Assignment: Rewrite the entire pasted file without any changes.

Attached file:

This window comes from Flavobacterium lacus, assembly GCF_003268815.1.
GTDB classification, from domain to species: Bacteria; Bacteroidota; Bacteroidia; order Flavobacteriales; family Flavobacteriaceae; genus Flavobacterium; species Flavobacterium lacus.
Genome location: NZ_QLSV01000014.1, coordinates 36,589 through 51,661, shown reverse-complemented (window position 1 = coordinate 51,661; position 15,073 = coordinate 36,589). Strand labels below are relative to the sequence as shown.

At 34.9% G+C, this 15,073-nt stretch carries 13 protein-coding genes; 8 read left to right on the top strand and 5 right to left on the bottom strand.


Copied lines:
This window comes from Flavobacterium lacus, assembly GCF_003268815.1.
GTDB classification, from domain to species: Bacteria; Bacteroidota; Bacteroidia; order Flavobacteriales; family Flavobacteriaceae; genus Flavobacterium; species Flavobacterium lacus.
Genome location: NZ_QLSV01000014.1, coordinates 36,589 through 51,661, shown reverse-complemented (window position 1 = coordinate 51,661; position 15,073 = coordinate 36,589). Strand labels below are relative to the sequence as shown.

At 34.9% G+C, this 15,073-nt stretch carries 13 protein-coding genes; 8 read left to right on the top strand and 5 right to left on the bottom strand.